Coming Out Day is a cause for celebration and sorrow

For a person who identifies as a member of the LGBT community, deciding to come out may be a huge occurrence and life change. They may be filled with fears the people they care about will turn on them because of their sexual orientation. However, coming out in a safe and supportive environment can be a cause for celebration.

In 1988, a National Coming Out Day was established to raise awareness of the lesbian, gay, bisexual and transgender community. This day occurs Oct. 11 of every year, the date when the second National March on Washington for Lesbian and Gay Rights first occurred.

Saturday, the world will celebrate the 20th anniversary of this wonderful day, and celebrations will be going on internationally. This day gives many people the chance to tell the world they are part of the LGBT community and gives allies the opportunity to support their friends and family members.

Though this weekend is one of great celebration, it is also a weekend of great sorrow. Ten years ago in 1998, an event shook the LGBT community and allies alike.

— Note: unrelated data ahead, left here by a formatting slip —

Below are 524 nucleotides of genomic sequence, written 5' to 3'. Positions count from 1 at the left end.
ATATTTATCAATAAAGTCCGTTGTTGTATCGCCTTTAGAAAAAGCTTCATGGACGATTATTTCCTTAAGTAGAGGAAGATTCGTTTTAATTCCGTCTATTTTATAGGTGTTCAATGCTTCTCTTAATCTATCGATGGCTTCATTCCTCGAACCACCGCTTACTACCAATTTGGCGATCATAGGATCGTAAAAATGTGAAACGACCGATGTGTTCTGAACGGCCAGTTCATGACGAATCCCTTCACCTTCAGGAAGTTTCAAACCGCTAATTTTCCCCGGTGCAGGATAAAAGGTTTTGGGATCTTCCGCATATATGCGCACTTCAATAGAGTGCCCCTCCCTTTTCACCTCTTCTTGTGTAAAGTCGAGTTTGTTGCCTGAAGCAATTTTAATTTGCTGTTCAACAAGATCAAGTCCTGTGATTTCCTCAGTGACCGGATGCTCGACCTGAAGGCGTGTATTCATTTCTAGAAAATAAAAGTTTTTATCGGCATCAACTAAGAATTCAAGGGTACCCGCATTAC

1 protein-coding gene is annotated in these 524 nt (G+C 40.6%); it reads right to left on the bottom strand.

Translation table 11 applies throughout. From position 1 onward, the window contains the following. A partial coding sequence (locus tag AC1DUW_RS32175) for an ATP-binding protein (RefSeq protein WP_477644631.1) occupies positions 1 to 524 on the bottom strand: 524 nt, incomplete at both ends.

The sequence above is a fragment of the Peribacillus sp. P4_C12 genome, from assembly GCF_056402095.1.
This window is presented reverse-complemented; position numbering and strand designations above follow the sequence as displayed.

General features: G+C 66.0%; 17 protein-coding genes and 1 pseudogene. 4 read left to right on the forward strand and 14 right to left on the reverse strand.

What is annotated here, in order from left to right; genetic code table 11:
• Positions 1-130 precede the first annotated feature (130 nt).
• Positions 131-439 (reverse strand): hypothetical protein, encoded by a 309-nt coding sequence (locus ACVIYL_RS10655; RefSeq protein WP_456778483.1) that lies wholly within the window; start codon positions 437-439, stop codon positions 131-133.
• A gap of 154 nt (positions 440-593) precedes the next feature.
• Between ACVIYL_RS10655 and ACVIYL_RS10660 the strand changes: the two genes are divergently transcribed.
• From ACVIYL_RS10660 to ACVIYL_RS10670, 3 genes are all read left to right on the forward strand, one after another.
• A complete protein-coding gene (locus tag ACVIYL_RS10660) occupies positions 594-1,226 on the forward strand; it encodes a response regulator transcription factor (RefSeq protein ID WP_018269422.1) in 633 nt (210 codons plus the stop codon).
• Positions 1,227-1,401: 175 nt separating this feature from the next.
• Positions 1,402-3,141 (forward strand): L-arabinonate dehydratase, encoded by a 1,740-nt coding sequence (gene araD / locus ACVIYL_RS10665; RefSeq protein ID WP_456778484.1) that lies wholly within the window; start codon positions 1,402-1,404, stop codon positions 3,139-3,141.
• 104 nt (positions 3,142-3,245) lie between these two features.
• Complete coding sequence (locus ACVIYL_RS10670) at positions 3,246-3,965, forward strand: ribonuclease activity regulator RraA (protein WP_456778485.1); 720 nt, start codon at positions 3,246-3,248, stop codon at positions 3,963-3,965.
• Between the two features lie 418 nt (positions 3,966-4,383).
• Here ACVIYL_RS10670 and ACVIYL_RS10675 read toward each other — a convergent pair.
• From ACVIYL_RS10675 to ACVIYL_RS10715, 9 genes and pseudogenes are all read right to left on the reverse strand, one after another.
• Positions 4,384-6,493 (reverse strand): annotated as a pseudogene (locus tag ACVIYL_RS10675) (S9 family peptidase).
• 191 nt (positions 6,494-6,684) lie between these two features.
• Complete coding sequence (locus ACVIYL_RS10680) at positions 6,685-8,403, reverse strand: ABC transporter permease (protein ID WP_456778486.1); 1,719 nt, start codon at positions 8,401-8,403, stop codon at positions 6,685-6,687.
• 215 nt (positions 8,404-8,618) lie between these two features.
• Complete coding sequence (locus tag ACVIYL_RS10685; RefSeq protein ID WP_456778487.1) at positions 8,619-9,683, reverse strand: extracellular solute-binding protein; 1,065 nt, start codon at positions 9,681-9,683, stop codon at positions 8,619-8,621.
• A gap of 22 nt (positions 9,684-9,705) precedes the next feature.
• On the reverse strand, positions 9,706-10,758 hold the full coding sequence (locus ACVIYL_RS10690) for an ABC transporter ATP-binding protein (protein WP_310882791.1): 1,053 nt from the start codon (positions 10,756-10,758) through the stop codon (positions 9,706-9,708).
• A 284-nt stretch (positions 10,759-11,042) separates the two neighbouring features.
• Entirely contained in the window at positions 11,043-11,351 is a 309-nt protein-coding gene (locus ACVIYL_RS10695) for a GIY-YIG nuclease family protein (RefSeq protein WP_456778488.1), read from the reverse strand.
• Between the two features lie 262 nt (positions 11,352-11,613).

The night of Oct. 7, a college student in Laramie, Wyo., was tied to a fence in the middle of a field, beaten and left pleading for his life. This young man was Matthew Shepard, and this happened to him because he was gay. Nearly 18 hours later, he was found and taken to the hospital, where he died Oct. 12 with his family by his side.

It is important to remember while Shepard’s murder was atrocious, a sexual orientation, bias-driven hate crime occurs almost every six hours in the United States.

Every year, the Federal Bureau of Investigation collects data on hate crimes. The information is published for public viewing. According to the FBI, a hate crime is any criminal offense that is motivated by an offender’s bias for any specific reason, including race, religion, ethnicity/national origin, sexual orientation and disability.

In 2006, the FBI recorded 9,706 hate crimes in the United States. Fifteen percent of the hate crimes, an upsetting 1,415 offenses, were motivated by sexual orientation bias. Sixty-two percent were classified as anti-male, homosexual bias motivated acts.

A candlelight vigil will take place for the 10th anniversary of Matthew Shepard’s death at 7 p.m. Sunday, Oct. 12 in the Risman Plaza.

Hate crimes are a travesty and are inexcusable, whether it is because of race, religion, sexual orientation or any other reason.

Take a stand for Matthew Shepard and all the others who are targets of hate because of who they are.

This column was submitted by Leora Rzepka, president of PRIDE!Kent, on behalf of the organization’s executive board.